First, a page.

CIO interview: Volkswagen UK tunes up its IT engine

In an exclusive interview, Volkswagen UK's chief information officer Nick Gaines talks about a major IT-led overhaul and best-practice in sourcing management.

In an exclusive interview with Computer Weekly, Volkswagen UK's chief information officer Nick Gaines talks about a major IT-led overhaul and best-practice in sourcing management.

Volkswagen UK is now looking at the future following the completion of a major technology-enabled transformation programme covering 25,000 users across its entire UK network and totally reversing the fortunes of the company's IT.

After delivering the technology behind London Heathrow's Terminal Five, chief information officer Nick Gaines joined the carmaker three years ago and inherited a department in dire need of a new direction.

The automotive industry was one of the hardest-hit sectors by the financial crisis, with manufacturing plants closing, production cut back, jobs axed and share prices tumbling, but VW still decided to press ahead with the transformation.

"People always think this was a tough recession, but the automotive market in the UK decreased by a third overnight. But we chose to target our investment and cut costs to ensure we could come out of the downturn in a good shape," Gaines told Computer Weekly.

"Most of our IT systems had been installed around the late 1970s and were held together by little more than sticky tape and were really constraining the business," said Gaines.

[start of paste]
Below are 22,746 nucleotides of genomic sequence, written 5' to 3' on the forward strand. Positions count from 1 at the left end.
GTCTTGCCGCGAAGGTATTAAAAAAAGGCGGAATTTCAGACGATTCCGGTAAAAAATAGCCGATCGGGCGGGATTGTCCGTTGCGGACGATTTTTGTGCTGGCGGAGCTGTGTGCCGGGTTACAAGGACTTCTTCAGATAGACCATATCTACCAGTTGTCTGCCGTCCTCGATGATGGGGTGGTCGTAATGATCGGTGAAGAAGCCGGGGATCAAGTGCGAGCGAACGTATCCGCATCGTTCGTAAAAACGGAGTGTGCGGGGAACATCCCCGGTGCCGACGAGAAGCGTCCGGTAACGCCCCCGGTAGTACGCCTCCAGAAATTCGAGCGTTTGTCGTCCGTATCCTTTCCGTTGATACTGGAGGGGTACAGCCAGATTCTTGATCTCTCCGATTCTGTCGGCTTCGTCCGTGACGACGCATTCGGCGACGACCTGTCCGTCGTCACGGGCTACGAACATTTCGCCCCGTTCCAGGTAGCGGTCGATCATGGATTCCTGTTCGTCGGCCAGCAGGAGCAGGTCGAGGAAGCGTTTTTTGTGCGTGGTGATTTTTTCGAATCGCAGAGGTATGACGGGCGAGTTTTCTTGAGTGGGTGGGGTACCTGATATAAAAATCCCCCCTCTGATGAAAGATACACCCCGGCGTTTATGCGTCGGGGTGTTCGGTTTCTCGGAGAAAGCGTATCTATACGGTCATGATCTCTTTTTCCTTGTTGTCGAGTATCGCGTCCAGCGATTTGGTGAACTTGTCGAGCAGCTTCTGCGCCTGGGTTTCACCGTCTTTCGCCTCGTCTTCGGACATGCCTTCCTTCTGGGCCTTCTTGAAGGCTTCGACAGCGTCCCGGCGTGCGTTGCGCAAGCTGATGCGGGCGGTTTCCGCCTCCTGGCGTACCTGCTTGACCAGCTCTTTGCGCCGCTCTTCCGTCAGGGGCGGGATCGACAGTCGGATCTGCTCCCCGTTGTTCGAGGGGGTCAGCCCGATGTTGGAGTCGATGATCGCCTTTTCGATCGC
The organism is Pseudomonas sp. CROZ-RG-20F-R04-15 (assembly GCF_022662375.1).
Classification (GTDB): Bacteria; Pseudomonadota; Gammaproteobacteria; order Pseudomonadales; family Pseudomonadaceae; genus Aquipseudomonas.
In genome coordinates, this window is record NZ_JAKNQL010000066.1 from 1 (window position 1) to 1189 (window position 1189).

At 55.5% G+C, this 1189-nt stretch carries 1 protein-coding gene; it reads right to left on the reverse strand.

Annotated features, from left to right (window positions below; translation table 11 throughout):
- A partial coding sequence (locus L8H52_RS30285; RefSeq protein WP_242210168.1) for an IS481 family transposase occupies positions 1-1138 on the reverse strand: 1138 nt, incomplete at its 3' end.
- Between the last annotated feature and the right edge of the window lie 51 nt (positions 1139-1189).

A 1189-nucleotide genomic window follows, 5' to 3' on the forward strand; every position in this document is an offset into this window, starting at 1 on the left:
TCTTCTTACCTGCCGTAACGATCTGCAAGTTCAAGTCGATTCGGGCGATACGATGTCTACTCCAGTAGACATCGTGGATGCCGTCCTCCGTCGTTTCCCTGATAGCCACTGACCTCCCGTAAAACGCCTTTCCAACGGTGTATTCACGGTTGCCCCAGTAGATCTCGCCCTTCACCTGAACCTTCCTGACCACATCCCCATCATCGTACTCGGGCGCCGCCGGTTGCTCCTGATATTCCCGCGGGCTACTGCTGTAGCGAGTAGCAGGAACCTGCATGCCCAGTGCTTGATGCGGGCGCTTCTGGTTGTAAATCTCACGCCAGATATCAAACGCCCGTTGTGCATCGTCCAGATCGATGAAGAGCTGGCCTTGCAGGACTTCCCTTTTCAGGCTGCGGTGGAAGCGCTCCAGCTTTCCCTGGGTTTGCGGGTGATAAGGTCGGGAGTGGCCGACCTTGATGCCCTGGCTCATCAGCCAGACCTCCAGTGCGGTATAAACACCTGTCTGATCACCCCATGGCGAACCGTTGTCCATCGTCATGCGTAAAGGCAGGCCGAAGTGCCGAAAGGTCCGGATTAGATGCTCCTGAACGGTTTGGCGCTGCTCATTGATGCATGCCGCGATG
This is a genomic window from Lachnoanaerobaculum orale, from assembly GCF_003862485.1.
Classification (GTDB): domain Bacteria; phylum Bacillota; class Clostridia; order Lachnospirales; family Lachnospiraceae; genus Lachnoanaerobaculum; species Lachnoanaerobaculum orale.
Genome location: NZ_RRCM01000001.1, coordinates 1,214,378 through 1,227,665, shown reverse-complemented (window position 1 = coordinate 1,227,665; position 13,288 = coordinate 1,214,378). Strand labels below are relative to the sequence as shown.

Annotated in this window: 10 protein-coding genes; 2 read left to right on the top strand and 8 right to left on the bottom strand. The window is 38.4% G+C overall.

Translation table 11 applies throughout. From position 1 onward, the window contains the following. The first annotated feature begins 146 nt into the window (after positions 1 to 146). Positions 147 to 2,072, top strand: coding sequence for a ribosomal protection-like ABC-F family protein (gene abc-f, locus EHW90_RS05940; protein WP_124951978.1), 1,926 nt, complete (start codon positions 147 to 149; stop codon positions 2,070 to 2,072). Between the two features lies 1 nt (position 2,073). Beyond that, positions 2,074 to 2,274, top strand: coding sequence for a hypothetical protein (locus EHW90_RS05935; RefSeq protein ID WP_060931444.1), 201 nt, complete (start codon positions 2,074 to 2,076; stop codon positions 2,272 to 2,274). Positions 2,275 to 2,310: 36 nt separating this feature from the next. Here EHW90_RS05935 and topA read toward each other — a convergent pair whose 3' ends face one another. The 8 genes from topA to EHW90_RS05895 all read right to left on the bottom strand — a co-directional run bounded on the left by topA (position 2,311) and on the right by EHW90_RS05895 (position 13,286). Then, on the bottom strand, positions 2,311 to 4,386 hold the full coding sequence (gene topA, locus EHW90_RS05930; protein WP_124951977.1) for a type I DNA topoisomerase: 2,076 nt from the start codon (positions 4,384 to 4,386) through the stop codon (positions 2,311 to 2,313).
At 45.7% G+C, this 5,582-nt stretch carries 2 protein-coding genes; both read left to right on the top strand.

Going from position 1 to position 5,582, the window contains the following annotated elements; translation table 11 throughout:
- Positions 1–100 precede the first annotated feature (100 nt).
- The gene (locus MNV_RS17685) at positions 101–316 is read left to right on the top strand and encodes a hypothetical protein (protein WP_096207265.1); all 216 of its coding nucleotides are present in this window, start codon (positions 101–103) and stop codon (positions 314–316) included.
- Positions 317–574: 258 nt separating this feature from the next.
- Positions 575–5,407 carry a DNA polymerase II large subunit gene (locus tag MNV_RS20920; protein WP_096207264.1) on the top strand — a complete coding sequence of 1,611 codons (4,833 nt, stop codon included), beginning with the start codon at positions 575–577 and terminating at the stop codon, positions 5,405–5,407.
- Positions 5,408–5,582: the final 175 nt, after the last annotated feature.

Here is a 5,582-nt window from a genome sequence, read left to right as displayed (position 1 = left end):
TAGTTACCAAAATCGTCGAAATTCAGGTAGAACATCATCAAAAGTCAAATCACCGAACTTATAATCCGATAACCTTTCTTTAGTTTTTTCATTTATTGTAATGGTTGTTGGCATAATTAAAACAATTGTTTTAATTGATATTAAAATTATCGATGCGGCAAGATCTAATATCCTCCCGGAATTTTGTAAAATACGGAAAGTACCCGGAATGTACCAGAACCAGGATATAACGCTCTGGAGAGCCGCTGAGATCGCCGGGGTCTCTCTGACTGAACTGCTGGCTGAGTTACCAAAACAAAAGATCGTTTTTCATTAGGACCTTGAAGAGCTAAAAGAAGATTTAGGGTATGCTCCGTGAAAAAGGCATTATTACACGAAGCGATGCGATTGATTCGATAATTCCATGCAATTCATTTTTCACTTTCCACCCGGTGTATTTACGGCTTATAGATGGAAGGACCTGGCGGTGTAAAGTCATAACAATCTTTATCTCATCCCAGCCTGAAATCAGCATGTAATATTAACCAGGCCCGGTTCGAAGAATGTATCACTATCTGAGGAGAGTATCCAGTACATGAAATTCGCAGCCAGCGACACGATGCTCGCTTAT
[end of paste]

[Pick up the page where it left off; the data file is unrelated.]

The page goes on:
"We had no strategy or investment plan - there had been attempts in the past to get rid of those systems but the scale of the problem was huge and the lack of capability and relationships prevented it from happening."

Gaines visited his counterparts across different countries where VW is based, then built his strategy to start the overhaul, known internally as "Transforming the way we do business". The programme encompasses the re-engineering of the company's infrastructure as well as vehicle sales, customer relationship management and logistics processes.

According to Gaines, the technology aspect of the project was "fairly straightforward". Back in 2007, the company heavily outsourced its technology function but the rapport with its main service provider T-Systems was far from ideal.

"What we really needed to work on was the relationship with our outsourcing partner. I had a contract that was little more than a page of paper which gave no certainty whatsoever in the delivery performance," he said.

Rekindling supplier relationships

To mitigate the issues, a multisourcing approach was introduced and new suppliers were hired: Tata Consultancy Services to work on infrastructure projects - described as a "huge change for such a risk-averse business" - and Cable and Wireless to look after the firm's network. But the problems with T-Systems still needed to be addressed.

"We had a lot of 'underground' IT and a lot of frustrated people, so building a solid internal capability and strong relationships was essential. I sat down with T-Systems and explained that the relationship wasn't working and we needed mutual trust and respect, rather than negativity and mistrust," said Gaines.

"The challenge is to rebuild the relationship by delivering some great projects together and look forward to the future. We had to let go of the past: you can't delight your customers and provide great service if you have 30 years of bad history," he said.

The transformation included requirements around an extensive list of new and existing IT systems that needed to be replaced and integrated, as well as revisited business processes - about 70% of which were changed as a result of the technology-led revamp.

T-Systems was then briefed to help VW re-create the processes and work very closely with its client. The supplier had very strict deliverables around some areas and slightly vaguer requirements around integration, according to Gaines, but the CIO added that making the relationship work was "a massive leap of faith."